What determines caps deterioration?

In your opinion, what is the main contributor to capacitor deterioration in amps and power supplies? Age or usage?

Age. From manufacture.

Not my opinion. Actual facts.

Heat over time. The hotter they are the shorter the life.

So…usage then?

Not being used. No voltage then no insulating layer formed by oxidation. Many years though.

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Bruss, how many years do we then talk about? 10? 15? 20?

It’s not so much the life of the cap., it’s the estimated time to go out of spec.
But it’s correct that heat adversely affects cap life, as an e.g. I have a DC filter that I made with caps rated at 2000 hrs at a very high 105’C, the same cap when rated at 20’C (average room ambient) has an estimated life of many tens of thousand hours

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Yes, in a way. Electrolytic caps have a temperature rating, in a Class B amp they would last longer than in a Class A one - all else being equal of course.

They deteriorate regardless though but will last longer if they stay well within their rated temperature.

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I don’t know what causes capacitors to deteriorate (over the years I have heard heat, temperature change, rapid heating and cooling, quality of original parts), but I do know that they go off over time, and that nothing can be done about this. So I shall plump for ‘use’, and say that you can’t alter this.

Naim are more vociferous than any other manufacturers than I have ever come across in urging customers to refresh capacities regularly (ideally, every ten years?).

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It depends on whether they are cheap caps or well made ones. Naim recommend a service interval which I hope is based on their experience. I have 35 year old kit that still sounds good, but then I have seen newer kit with blown caps. Better to replace too soon rather than too late.

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The answer to this question is quite complex.
There are a number of degradation mechaisms at play. The main one is chemical then there is also one of drying out ( not quite that simple, but best to think of it like that). But these mechanisms are accelerated by temperature. So yes, caps degrade from day one, used or unused. If used and kept cool they still degrade but more slowly.
Change out is the only recommended maintenence strategy, not least as the OEM can simply sell you some more. Testing them is possible, but requires removal from the board, hence you could test and refit, but…
In extreme circumstances i have seen large caps explode and deposit themselves inside a cubicle. Not pretty. These were large caps that were on the DC link of an inverter. The inverter drive was swapped out. Caps were the size of a large beer can.

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When I’ve seen videos of people fixing broken electronic stuff, if it’s the caps, then it tends to be the larger ones. Does anyone know if that is typical, or just my incorrect view of the repairs?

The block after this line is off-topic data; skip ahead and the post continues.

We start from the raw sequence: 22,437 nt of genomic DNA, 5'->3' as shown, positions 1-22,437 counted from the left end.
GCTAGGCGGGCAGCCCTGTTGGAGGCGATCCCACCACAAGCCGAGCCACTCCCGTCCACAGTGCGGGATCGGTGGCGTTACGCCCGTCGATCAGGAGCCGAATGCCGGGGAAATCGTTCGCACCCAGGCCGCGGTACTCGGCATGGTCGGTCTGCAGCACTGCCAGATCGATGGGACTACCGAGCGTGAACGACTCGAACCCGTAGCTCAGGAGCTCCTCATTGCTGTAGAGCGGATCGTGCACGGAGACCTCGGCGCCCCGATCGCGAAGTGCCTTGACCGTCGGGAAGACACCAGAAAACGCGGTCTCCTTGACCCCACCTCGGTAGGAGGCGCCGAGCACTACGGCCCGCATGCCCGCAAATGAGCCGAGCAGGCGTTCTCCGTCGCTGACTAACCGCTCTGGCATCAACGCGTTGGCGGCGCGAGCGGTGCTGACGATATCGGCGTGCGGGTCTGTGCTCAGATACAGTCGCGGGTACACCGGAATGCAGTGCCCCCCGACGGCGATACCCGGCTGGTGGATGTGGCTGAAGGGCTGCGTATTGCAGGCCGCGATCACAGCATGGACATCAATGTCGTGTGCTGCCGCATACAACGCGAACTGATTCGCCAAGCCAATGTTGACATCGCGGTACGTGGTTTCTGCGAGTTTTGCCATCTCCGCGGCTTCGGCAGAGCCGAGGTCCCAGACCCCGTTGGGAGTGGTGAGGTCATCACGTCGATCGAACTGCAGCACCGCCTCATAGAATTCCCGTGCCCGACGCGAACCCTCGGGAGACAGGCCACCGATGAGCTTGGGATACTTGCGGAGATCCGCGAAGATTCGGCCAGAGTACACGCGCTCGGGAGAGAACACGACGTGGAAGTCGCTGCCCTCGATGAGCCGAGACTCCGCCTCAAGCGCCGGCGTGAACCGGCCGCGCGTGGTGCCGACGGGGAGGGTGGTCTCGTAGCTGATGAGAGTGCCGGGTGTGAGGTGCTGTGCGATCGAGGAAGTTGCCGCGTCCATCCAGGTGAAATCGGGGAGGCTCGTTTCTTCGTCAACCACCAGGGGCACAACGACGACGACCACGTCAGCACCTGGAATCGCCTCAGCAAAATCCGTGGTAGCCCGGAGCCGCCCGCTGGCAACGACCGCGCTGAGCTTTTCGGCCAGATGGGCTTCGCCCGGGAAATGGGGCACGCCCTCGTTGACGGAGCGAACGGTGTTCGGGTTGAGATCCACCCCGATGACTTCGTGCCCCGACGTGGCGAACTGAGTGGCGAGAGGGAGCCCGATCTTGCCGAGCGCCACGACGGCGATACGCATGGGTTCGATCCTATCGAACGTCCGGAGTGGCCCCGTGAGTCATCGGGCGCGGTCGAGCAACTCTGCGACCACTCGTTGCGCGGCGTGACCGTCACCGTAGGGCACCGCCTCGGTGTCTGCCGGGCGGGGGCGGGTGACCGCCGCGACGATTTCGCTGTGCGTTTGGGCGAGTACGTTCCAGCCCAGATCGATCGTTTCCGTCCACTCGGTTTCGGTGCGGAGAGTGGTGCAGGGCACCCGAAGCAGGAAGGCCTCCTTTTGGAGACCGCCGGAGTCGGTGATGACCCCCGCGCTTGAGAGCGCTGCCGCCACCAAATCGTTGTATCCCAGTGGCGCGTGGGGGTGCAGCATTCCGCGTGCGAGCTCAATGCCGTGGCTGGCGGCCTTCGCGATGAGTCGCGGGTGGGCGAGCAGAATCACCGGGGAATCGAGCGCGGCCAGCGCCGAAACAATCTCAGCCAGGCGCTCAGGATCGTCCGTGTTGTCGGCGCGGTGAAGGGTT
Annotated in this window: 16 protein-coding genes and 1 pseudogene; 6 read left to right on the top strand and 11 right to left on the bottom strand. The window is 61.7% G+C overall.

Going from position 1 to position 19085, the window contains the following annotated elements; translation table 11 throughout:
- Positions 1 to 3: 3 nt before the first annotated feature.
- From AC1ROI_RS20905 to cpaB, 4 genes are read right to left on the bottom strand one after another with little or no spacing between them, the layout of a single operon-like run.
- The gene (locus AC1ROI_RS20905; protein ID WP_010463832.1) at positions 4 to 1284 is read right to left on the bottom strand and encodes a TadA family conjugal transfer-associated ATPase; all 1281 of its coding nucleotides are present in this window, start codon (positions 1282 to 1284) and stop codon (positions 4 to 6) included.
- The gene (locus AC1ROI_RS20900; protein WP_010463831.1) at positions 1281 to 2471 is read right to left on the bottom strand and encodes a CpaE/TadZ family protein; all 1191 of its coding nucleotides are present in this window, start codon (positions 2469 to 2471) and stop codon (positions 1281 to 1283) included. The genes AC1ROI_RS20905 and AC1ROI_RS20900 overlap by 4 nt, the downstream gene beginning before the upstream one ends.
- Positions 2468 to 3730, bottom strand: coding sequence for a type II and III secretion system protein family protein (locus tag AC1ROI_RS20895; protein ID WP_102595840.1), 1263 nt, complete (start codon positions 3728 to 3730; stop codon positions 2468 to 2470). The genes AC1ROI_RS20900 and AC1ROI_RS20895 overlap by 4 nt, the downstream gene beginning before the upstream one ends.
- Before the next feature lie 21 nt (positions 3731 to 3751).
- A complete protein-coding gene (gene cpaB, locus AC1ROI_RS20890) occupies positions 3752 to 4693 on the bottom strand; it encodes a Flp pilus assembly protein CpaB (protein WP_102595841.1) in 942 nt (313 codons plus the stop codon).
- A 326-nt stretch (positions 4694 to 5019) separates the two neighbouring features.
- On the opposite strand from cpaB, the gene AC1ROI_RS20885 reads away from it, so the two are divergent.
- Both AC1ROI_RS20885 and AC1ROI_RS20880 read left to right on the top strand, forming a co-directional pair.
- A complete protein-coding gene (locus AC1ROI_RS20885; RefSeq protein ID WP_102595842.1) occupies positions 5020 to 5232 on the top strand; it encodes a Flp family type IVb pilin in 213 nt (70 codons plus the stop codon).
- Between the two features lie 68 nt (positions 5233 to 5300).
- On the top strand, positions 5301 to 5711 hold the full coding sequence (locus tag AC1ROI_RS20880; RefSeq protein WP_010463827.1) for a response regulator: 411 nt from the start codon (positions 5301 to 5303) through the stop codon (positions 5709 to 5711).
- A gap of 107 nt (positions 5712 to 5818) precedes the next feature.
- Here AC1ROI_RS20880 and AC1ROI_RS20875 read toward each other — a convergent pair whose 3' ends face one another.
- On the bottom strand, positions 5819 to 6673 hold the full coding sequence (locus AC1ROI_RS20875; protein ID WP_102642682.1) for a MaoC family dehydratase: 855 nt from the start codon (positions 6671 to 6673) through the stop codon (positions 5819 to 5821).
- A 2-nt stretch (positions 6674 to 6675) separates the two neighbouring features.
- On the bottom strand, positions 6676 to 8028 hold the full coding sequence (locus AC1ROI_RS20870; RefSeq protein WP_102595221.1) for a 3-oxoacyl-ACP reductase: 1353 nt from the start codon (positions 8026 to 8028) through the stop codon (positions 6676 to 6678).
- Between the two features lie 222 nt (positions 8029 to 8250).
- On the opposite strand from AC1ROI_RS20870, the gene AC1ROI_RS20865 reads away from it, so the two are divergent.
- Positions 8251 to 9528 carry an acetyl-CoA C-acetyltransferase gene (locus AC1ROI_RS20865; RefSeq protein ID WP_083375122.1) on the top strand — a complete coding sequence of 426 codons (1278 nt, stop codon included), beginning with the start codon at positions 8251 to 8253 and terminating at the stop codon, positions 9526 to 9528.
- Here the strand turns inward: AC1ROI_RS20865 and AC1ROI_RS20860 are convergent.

I find the phrase ‘explosion in a cubicle’ terrifying. It brings to mind pictures of being stuck in the middle of Euston Station when the toilet block lets go. Talk about being caught with one’s pants down - or, as a good friend would have it, caught avec les pantalons en bas!


I expect if i’d have been stood next to said ( electrical) cubicle the results could have been similar.

My great great grandad always said never to put your cap away wet :smile:

Similar experience here, having seen the results of exploded caps in inverter (variable frequency) drives. Drive doors are fitted with interlock switches and bolted shut around the perimeter because of the potential damage an exploding cap can cause. You would not want to be standing in front of an open door when one goes, or even in front of a closed door that wasn’t bolted down.

The life of a capacitor quoted by a manufacturer is based on the capacitor voltage rating and temperature rating.

IE. 10,000 hours at 40v/85c

At 40v/30c it will last a lot longer. At 20v/30c it will last even longer.

If you look at an olive nac72, it is littered with maroon roedersein capacitors having a rating of 40v. Some are working at 24v, some are working at a couple of volts. The ones working at a couple of volts (feedback caps) will last a very long time.

So, a capacitor used at max voltage and max temperature rating will succumb to usage. A capacitor used at 5% voltage rating and 5% temperature rating will probably succumb to old age.

Whilst temperature x time are major factors, there is no and hard and fast rule regarding how long capacitors last, and it doubtless depends on the capacitor’s specific design, construction and operating conditions. I sent a Musical Fidelity P270 for service at about 25 years old, thinking it was probably high time it was re-capped, especially as it is a very hot-running amp due to strong bias into class A (internal air temperature about 60C when I checked once). Whilst they did indeed replace some caps, that, interestingly, did not include the reservoir caps, which apparently were found to be still satisfactory and within spec.

So one that’s not used at all will be good for how long?

Not predictable as it would depend on the design & construction,mand storage conditions - you’d have to consult the manufacturer…

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